I have mixed feelings about “The Kite Runner”. There is no question that Khaled Hosseini is a talented and charming storyteller. He knows how to titillate readers’ sensibilities. Indeed, that the movie adaptation was as much a success as the novel bears evidence to that. Somehow the story reminds me of the hugely popular film “Slumdog Millionaire”. Maybe because both stories are great tear-jerkers.

“The Kite Runner” does touch my sensibilities. I am deeply saddened by what happens to Hassan. I can empathize with Amir for his burden of guilt. I am moved by the description of Hassan’s unquestioning loyalty towards Amir and of the father-son relationship between Amir and Baba. I am shocked at the human conditions in war-torn Afghanistan and I am appalled about the plight of Afghan children. But I can’t help feeling there’s still something amiss in the novel. Perhaps a precious chance to embed a deeper meaning to the novel was lost.

In my humble opinion, a great novel should have one or several strong moral messages besides being a fantastic read. In other words, there should be more than just the surface layer of a story which serves the superficial function of entertaining, touching, thrilling, shocking or in whatever other ways of catering to the stimulation of the reader’s senses. In “The Kite Runner”, one important theme would seem to be that of social dilemmas arising from class distinction – between the privileged class of the Pashtuns and the downtrodden servant class of the Hazaras. I’m just a little disappointed that the author didn’t leverage on this theme to deliver a universal ethical message – that of the necessity of eliminating class discrimination in all societies, that all humans should be treated as equals. If the message is already there, it may be a little too subtle for detection.

In the main storyline, where Hassan’s unreciprocated loyalty and affection towards Amir is implied as the chief cause for Amir’s guilty conscience, there is no mention that Amir is in any way angry about the social norm that pits his class against Hassan’s class. Inasmuch as Amir has genuine feelings of remorse for mistreating the pal he grew up with, it’s not the same as showing disgust for the unjust social norm of class distinction and discrimination. (The best Amir can do in this respect is to tell his father-in-law never to refer to Sohrab, Hassan’s son, as ‘that Hazara’, in his presence.) One would wonder whether the adult Amir would fight for equality in his society if there was no war and if he and Baba didn’t have to flee to America, or whether he would just wallow in his snug privileged position all his life.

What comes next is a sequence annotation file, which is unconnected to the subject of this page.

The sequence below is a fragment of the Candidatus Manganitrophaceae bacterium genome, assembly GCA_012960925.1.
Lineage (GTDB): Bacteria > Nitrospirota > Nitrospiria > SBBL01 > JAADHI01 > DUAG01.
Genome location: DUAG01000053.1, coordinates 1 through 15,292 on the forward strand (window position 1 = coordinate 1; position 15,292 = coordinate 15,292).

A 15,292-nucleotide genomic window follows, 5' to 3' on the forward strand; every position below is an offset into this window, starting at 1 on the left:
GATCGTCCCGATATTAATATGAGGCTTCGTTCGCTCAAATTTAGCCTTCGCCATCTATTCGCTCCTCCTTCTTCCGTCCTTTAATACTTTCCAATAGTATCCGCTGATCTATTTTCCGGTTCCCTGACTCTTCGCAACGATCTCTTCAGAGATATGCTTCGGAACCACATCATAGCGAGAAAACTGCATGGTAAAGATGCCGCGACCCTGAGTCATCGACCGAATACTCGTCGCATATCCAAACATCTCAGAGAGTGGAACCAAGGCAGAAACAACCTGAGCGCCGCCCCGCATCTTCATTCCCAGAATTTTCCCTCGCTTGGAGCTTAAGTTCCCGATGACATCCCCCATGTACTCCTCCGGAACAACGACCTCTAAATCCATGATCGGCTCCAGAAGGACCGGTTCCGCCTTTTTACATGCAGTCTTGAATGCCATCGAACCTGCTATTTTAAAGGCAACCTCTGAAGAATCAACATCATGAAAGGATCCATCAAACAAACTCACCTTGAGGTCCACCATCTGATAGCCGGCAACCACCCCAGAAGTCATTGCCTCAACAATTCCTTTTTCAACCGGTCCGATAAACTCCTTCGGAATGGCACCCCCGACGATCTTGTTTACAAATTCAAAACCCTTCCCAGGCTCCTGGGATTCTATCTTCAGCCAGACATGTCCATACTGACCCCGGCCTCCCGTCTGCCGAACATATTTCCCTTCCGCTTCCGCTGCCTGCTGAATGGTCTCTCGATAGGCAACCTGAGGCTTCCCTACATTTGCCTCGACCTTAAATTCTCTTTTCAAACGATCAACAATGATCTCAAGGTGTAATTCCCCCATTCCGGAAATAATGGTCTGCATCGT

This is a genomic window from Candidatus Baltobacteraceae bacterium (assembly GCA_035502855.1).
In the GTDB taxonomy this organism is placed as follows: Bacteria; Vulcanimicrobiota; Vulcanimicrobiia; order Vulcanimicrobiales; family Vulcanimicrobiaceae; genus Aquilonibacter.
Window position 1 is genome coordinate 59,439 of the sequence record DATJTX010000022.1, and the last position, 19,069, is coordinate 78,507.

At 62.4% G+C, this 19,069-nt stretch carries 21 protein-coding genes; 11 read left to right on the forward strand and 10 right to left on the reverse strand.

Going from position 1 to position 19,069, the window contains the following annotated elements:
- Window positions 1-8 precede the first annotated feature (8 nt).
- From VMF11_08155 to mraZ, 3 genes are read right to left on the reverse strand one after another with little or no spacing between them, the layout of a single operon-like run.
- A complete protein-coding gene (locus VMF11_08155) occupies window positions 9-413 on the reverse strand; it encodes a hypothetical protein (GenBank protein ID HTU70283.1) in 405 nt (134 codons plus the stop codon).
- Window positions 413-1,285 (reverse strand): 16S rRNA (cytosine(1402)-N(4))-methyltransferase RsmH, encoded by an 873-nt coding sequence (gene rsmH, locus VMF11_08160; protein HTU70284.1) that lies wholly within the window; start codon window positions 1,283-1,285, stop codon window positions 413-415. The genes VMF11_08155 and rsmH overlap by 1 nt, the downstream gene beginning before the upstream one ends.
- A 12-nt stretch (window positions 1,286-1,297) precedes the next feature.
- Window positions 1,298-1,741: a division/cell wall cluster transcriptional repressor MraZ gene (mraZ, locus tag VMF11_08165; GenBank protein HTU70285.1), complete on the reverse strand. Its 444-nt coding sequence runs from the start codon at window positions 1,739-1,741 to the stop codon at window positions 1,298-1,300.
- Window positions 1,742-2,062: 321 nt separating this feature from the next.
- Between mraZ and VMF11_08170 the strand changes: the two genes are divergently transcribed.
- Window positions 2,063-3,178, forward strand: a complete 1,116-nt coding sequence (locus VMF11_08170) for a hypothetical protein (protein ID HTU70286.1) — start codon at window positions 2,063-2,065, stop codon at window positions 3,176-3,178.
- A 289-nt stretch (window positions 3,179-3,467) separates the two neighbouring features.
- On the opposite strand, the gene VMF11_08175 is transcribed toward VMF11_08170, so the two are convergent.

And then there is so much hypocrisy in Baba, the one who is portrayed as the brave, self-righteous, loving and generous father. He would rather endure not acknowledging Hassan as his lawful son and take the secret to his grave than having his “good” name ruined because of the shame he felt for sleeping with his servant’s wife, a Hazara. For all the charitable deeds that Baba does and for his kind treatment of Ali, he is still someone who condones class distinction. What he could have done for Ali and Hassan is to help them stand on their own feet rather than keeping them as servants and taking care of them. Again, one is not sure whether Amir thinks that Baba is in the wrong here, as playing patron to someone is quite different from respecting him as an equal.

Having said all that, I do admit that I may be overly critical, because in times of great turmoil, who would give a damn to social equality when there are the wounded, the hungry, the homeless and the destitute to worry about? But then shouldn’t every opportunity be grasped to spread the important message to and educate societies about a basic value?

Sunday, April 6, 2014

Book Review: "The Painted Veil" by Somerset Maugham

I saw the 2006 movie “The Painted Veil” on TV some years ago and somehow couldn’t quite forget Edward Norton playing the always tense and melancholic Walter Fane, who actually has a sensitive and loving heart beneath what appears to be a cold and distant outer shell.

Recently in an online chat with other readers at Goodreads, I was asked to name my favorite movie which was adapted from a novel and I answered “The Painted Veil” just because I loved the movie very much as I remembered it. But I had never read the novel before. So I decided to read the novel. When I finished reading it, I felt the novel impresses me even more than the movie.

The novel moves me on several levels.